How Cameron’s compassionate Britain forces children into destitution
If we're to take David Cameron at his word following his conference speech, the Tories are committed to two major principles in government: sound finance and compassion. With Labour veering off to the left, this term would demonstrate "the journey of the modern, compassionate, One Nation Conservative party".
So it's worth paying particular attention to the first bill the government is presiding over since the speech: the immigration bill, which gets its second reading in the Commons this afternoon. It has many appalling features, but it is worth focusing on just one of them: The plan to cut accommodation and financial support to failed asylum seekers 28 days after a decision against them.
The plan is obviously to create the "hostile environment" for immigrants and refugees Theresa May has promised, thereby discouraging more from arriving. It's a nonsense premise. Refugees don’t come to Britain for its benefits system or because they have done deep research on the ins and outs of local services provision. The Home Office knows it is nonsense because its own report demonstrated it.
It found asylum seekers were "more concerned about escaping from their country of origin than they were about which country they would eventually seek refuge in". The factors which decided where they claimed asylum were usually outside of their control: the ability to pay for long-distance travel or the destinations offered by agents smuggling them across borders.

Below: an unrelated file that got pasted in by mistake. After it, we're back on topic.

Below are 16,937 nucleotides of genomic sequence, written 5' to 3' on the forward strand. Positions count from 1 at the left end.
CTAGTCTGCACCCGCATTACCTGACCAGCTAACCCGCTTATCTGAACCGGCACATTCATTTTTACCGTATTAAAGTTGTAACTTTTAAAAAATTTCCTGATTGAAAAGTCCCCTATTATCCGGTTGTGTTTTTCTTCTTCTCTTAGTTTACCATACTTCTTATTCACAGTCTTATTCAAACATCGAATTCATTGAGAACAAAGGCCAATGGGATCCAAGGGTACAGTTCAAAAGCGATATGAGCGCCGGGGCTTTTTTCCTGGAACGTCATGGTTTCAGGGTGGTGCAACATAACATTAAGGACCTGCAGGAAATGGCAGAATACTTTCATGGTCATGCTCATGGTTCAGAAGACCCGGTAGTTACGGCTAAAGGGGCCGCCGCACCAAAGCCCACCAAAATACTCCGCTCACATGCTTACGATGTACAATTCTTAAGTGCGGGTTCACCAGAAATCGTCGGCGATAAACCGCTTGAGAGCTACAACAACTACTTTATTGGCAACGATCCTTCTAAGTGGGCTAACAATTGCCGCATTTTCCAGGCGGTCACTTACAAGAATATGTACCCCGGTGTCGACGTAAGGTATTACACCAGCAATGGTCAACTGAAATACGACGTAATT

Others made the decision based on where they had family members, their belief the UK was a free and tolerant country, previous links with the UK or their ability to speak English. The report found there was very little evidence that they had a detailed knowledge of "UK immigration or asylum procedures; entitlements to benefits in the UK; or the availability of work in the UK".
The policy is an incentive system for people who will not even know it exists and would likely disregard it if they did. But it is worthy of particular mention for how directly it contradicts Cameron's stated aims of sound finances and compassion.
It highlights a trick the government uses with alarming regularity: shifting costs and responsibilities onto local authorities and then acting like a blameless saint for the repercussions which ensue.
We saw it when the government first promised to start taking Syrian refugees in 2014. Its relocation scheme lasted five years, but its funding scheme lasted just one. Rather unsurprisingly, local authorities were not keen to take them up on the offer. Only two did. Six months later it emerged that despite the fanfare just 24 Syrian refugees had been welcomed as part of the scheme. Ministers blamed local councils like Sheffield, Manchester and Hull for refusing to take them. They, of course, were blameless, in creating the financial environment in which this would occur. Nothing to do with me, guv.
The same 12-month funding model was applied when Cameron U-turned on his refusal to take Syrian refugees this year. He dipped into the aid budget for the first year, but made no promises about where the funds would come from afterwards. Presumably he gambled that it will be left to local councils to somehow find the money once the media spotlight had passed on.
We are now seeing the same tactics in asylum seeker financial support. Section 17 of the Children Act 1989 places a duty of local authorities to safeguard the welfare of children in their area who are 'in need'. These accommodation and subsistence duties do not come with funding from central government. It's up to them to pay for it.